Learn how to look at art at Tuesday lecture

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The paintings of Gary Ernest Smith often features figures with obscured faces.

Hometown Heritage and the Iowa State University Museums will partner this summer in a program encouraging the arts and culture in Perry, and the featured artist who figures prominently on the walls of the Hotel Pattee: Gary Ernest Smith.

Smith’s distinctive paintings often feature rural figures with faces obscured by shade.

The first step in the partnership program comes Tuesday when Lynette Pohlman, chief curator and director of the University Museums at ISU, will hold a learning and discussion session about how to understand and connect with the artworks we see.

“Museum objects are transformed into teaching tools through intellectual and physical accessibility,” Pohlman said, and partnering with communities lying outside the university sphere, such as Perry, “has proved invaluable for demystifying the arts. By making the audience part of the creative process, they in turn become enthusiastic ambassadors for the value of the visual arts in an academic environment.”

The Smith show will open with a reception Aug. 23 and continue through December. Along with his paintings in the Hotel Pattee, several of his works will hang in the Security Bank Building and the Towncraft Building. A highlight will come Sept. 22, when Smith visits Perry. He will also lecture in Ames Sept. 23.

Figures in the rural paintings of Gary Ernest Smith often lack visible faces.
Figures in the rural paintings of Gary Ernest Smith often lack visible faces.

The four-month show will feature many art tours and programs in Perry, including the Odd Thursday Tours at the Hotel Pattee. Other activities will feature children’s classes, breakfast art talks, young professional and craft beer night, second-language tours, bike-and-art tours and others.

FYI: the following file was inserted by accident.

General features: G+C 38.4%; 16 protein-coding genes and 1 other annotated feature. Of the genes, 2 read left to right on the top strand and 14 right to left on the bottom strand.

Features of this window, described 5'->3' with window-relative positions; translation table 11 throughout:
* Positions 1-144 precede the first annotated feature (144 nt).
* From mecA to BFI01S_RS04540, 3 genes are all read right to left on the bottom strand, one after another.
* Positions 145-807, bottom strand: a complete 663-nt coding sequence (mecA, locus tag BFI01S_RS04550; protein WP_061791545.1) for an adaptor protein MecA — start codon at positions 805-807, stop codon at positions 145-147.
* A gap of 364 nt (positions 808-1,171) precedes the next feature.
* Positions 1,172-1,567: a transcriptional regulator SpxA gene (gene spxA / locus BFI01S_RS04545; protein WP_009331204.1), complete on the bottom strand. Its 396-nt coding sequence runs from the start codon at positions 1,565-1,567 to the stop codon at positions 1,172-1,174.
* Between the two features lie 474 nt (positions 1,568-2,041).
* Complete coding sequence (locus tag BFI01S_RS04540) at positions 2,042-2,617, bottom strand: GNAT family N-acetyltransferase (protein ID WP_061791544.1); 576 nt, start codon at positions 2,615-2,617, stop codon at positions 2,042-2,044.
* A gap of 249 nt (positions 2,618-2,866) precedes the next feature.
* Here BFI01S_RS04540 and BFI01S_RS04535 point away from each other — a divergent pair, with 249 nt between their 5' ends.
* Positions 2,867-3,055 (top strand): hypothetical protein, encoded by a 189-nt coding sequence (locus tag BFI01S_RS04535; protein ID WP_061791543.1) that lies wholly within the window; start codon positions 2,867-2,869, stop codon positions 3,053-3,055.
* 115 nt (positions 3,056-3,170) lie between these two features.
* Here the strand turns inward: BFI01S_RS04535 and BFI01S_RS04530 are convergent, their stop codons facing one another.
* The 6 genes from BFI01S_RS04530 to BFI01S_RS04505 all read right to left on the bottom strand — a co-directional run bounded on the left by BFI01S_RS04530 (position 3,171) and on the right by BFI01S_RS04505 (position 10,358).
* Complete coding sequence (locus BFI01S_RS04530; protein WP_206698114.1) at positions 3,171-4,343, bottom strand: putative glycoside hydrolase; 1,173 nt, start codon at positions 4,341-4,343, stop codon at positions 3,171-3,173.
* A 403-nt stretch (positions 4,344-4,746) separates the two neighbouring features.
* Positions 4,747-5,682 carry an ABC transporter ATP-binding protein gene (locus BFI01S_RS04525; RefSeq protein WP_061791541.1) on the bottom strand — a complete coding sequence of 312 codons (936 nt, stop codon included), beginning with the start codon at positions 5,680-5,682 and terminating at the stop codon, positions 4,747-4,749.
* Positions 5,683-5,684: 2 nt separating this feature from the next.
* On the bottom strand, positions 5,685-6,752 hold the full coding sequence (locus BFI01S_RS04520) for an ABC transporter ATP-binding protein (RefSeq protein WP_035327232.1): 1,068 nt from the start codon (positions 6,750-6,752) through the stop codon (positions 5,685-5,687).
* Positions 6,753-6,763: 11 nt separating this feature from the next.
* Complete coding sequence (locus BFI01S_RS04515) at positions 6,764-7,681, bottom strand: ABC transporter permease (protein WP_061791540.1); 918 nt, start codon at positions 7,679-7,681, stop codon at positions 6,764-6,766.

Local artist Betsy Peterson of Perry is an enthusiastic supporter of the ISU-Hometown Heritage partnership.

“Many of the planned events will include an art cart,” Peterson said, “with supplies for visitors who want to try their hand at making art inspired by the techniques of Gary Earnest Smith.”

Hometown Heritage is the outreach arm of the Fullhart/Carnegie Charitable Trust, which owns much of the hotel’s artworks. The summer exhibition of Smith’s art and the programming supporting it is made possible in part by a $2,000 grant from the Bock Family Foundation that Hometown Heritage landed in April. The funds have been used to buy supplies for the program and advertise the calendar of events.

“We invite you to Lynette Pohlman’s May 31 event to introduce you to connecting with the artwork of Gary Earnest Smith,” Peterson said. “We hope you will be inspired to pass the connection to others in Perry through the planned programming.”

Gary Ernest Smith
Gary Ernest Smith

The painter Smith was born in Baker, Ore., in 1942. He enrolled in Eastern Oregon College in 1963 and transferred to the Brigham Young University in 1964. His studies were interrupted by military service, and he returned to BYU in 1970 to complete his degrees, earning a Bachelor of Fine Arts and a Master of Fine Arts.

According to his biography at the J. Willard Marriott Library at the University of Utah, Smith is an “integral member of the Mormon Art and Belief Movement” and a “neoregionalist painter and sculptor of the land and those who care for it.”

He lives in Highland, Utah, and draws on his boyhood on a farm for many of his themes.

“The demands of farm life taught me the values of discipline and self reliance,” Smith said. “When I left the farm for an art career, I was able to draw upon those deep seeded values that rural life had taught me, and my subject matter became those people, places and things that had been so ingrained in me while growing up on the farm. These images cross the boundaries of time and to me they are symbolic of the soul of America.”

For more information about Tuesday’s visit my Pohlman and the Smith exhibition, contact Hometown Heritage at info@fcctrust.org.
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